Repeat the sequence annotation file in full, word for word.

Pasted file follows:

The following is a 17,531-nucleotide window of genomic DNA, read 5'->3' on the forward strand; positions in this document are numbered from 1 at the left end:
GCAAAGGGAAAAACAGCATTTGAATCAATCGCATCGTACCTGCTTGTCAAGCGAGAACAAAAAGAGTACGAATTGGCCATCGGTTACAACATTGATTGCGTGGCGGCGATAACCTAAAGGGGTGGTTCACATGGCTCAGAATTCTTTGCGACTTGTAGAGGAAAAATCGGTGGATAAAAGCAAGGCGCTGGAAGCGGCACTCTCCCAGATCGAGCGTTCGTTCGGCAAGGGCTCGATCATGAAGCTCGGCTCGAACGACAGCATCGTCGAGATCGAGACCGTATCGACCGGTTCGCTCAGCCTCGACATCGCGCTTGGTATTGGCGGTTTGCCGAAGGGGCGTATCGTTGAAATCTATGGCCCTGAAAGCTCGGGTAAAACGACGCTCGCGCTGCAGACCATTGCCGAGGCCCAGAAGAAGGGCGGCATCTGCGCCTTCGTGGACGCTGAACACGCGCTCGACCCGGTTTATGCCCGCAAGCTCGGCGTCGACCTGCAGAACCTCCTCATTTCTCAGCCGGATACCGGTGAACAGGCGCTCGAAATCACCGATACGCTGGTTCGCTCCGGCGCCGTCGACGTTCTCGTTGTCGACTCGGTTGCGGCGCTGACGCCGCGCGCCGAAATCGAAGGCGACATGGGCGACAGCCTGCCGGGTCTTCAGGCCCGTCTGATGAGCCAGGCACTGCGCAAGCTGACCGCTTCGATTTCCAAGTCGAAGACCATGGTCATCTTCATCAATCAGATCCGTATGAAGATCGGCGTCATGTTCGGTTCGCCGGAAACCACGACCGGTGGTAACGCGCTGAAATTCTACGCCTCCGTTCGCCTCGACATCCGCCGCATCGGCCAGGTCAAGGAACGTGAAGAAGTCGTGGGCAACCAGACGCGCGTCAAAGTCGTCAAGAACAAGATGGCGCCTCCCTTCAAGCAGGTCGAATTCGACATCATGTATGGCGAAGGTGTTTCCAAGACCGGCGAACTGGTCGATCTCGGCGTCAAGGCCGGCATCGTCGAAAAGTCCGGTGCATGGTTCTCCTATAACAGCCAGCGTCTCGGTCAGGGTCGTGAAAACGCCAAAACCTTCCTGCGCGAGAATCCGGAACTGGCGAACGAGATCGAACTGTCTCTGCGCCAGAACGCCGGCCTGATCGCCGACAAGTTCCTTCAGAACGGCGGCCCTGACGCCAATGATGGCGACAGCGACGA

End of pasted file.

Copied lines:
The following is a 17,531-nucleotide window of genomic DNA, read 5'->3' on the forward strand; positions in this document are numbered from 1 at the left end:
GCAAAGGGAAAAACAGCATTTGAATCAATCGCATCGTACCTGCTTGTCAAGCGAGAACAAAAAGAGTACGAATTGGCCATCGGTTACAACATTGATTGCGTGGCGGCGATAACCTAAAGGGGTGGTTCACATGGCTCAGAATTCTTTGCGACTTGTAGAGGAAAAATCGGTGGATAAAAGCAAGGCGCTGGAAGCGGCACTCTCCCAGATCGAGCGTTCGTTCGGCAAGGGCTCGATCATGAAGCTCGGCTCGAACGACAGCATCGTCGAGATCGAGACCGTATCGACCGGTTCGCTCAGCCTCGACATCGCGCTTGGTATTGGCGGTTTGCCGAAGGGGCGTATCGTTGAAATCTATGGCCCTGAAAGCTCGGGTAAAACGACGCTCGCGCTGCAGACCATTGCCGAGGCCCAGAAGAAGGGCGGCATCTGCGCCTTCGTGGACGCTGAACACGCGCTCGACCCGGTTTATGCCCGCAAGCTCGGCGTCGACCTGCAGAACCTCCTCATTTCTCAGCCGGATACCGGTGAACAGGCGCTCGAAATCACCGATACGCTGGTTCGCTCCGGCGCCGTCGACGTTCTCGTTGTCGACTCGGTTGCGGCGCTGACGCCGCGCGCCGAAATCGAAGGCGACATGGGCGACAGCCTGCCGGGTCTTCAGGCCCGTCTGATGAGCCAGGCACTGCGCAAGCTGACCGCTTCGATTTCCAAGTCGAAGACCATGGTCATCTTCATCAATCAGATCCGTATGAAGATCGGCGTCATGTTCGGTTCGCCGGAAACCACGACCGGTGGTAACGCGCTGAAATTCTACGCCTCCGTTCGCCTCGACATCCGCCGCATCGGCCAGGTCAAGGAACGTGAAGAAGTCGTGGGCAACCAGACGCGCGTCAAAGTCGTCAAGAACAAGATGGCGCCTCCCTTCAAGCAGGTCGAATTCGACATCATGTATGGCGAAGGTGTTTCCAAGACCGGCGAACTGGTCGATCTCGGCGTCAAGGCCGGCATCGTCGAAAAGTCCGGTGCATGGTTCTCCTATAACAGCCAGCGTCTCGGTCAGGGTCGTGAAAACGCCAAAACCTTCCTGCGCGAGAATCCGGAACTGGCGAACGAGATCGAACTGTCTCTGCGCCAGAACGCCGGCCTGATCGCCGACAAGTTCCTTCAGAACGGCGGCCCTGACGCCAATGATGGCGACAGCGACGA